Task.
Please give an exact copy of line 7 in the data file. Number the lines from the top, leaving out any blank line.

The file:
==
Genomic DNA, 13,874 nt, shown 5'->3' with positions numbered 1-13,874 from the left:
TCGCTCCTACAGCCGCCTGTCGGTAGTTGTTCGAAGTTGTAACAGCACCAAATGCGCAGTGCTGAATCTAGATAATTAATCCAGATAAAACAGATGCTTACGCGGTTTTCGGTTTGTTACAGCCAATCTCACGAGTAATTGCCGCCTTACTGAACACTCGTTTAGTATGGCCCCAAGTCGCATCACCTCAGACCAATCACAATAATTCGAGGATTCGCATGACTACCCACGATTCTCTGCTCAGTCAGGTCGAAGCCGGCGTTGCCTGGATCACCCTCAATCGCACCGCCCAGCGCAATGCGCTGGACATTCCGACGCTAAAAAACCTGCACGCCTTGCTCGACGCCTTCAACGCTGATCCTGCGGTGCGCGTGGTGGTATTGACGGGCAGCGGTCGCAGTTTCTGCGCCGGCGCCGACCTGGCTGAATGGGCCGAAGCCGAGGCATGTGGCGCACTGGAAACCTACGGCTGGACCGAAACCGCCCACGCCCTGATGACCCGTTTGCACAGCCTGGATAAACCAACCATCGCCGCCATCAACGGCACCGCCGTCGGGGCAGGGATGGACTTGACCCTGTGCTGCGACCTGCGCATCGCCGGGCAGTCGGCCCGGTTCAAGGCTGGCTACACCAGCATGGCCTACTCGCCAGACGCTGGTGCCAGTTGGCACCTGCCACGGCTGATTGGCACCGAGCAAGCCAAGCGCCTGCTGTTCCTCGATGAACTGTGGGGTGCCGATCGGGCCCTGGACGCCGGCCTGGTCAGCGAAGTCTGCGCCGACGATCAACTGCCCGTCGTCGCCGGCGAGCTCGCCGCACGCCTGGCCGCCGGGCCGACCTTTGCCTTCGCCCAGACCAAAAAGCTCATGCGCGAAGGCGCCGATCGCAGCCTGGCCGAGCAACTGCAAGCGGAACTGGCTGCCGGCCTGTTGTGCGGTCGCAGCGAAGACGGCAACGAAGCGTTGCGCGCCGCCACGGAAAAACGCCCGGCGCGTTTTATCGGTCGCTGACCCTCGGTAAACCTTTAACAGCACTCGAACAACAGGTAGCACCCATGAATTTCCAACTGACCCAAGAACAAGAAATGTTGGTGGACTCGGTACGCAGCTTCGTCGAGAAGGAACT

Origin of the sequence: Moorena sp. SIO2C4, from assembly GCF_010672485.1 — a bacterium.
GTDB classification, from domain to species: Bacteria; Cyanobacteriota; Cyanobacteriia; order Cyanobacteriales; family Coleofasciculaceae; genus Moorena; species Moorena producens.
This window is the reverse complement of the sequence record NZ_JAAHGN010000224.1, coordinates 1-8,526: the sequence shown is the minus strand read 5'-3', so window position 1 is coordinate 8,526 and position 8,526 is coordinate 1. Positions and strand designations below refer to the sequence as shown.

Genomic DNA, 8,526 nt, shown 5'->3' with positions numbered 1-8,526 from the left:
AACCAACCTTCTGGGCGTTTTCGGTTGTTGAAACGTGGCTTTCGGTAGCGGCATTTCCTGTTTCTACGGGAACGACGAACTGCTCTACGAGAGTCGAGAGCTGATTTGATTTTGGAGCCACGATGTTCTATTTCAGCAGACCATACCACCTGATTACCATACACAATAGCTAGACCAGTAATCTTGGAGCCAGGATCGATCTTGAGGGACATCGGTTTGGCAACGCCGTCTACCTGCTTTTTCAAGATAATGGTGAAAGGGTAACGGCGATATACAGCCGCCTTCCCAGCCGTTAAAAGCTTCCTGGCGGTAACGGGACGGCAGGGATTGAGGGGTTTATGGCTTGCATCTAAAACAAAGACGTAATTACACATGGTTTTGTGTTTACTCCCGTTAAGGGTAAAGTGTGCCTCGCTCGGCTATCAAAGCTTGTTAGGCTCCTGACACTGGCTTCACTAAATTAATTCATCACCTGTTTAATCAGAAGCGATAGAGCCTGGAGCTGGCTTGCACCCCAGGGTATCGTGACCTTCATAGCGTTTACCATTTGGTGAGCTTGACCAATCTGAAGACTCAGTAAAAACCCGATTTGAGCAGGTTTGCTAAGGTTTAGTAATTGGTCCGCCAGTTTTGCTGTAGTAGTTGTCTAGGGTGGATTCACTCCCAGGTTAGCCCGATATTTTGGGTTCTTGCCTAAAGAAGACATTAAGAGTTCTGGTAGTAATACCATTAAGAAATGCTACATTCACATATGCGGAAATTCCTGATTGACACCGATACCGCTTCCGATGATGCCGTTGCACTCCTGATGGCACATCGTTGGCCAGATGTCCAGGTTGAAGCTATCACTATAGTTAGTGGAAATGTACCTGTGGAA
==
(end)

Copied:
AACCAACCTTCTGGGCGTTTTCGGTTGTTGAAACGTGGCTTTCGGTAGCGGCATTTCCTGTTTCTACGGGAACGACGAACTGCTCTACGAGAGTCGAGAGCTGATTTGATTTTGGAGCCACGATGTTCTATTTCAGCAGACCATACCACCTGATTACCATACACAATAGCTAGACCAGTAATCTTGGAGCCAGGATCGATCTTGAGGGACATCGGTTTGGCAACGCCGTCTACCTGCTTTTTCAAGATAATGGTGAAAGGGTAACGGCGATATACAGCCGCCTTCCCAGCCGTTAAAAGCTTCCTGGCGGTAACGGGACGGCAGGGATTGAGGGGTTTATGGCTTGCATCTAAAACAAAGACGTAATTACACATGGTTTTGTGTTTACTCCCGTTAAGGGTAAAGTGTGCCTCGCTCGGCTATCAAAGCTTGTTAGGCTCCTGACACTGGCTTCACTAAATTAATTCATCACCTGTTTAATCAGAAGCGATAGAGCCTGGAGCTGGCTTGCACCCCAGGGTATCGTGACCTTCATAGCGTTTACCATTTGGTGAGCTTGACCAATCTGAAGACTCAGTAAAAACCCGATTTGAGCAGGTTTGCTAAGGTTTAGTAATTGGTCCGCCAGTTTTGCTGTAGTAGTTGTCTAGGGTGGATTCACTCCCAGGTTAGCCCGATATTTTGGGTTCTTGCCTAAAGAAGACATTAAGAGTTCTGGTAGTAATACCATTAAGAAATGCTACATTCACATATGCGGAAATTCCTGATTGACACCGATACCGCTTCCGATGATGCCGTTGCACTCCTGATGGCACATCGTTGGCCAGATGTCCAGGTTGAAGCTATCACTATAGTTAGTGGAAATGTACCTGTGGAA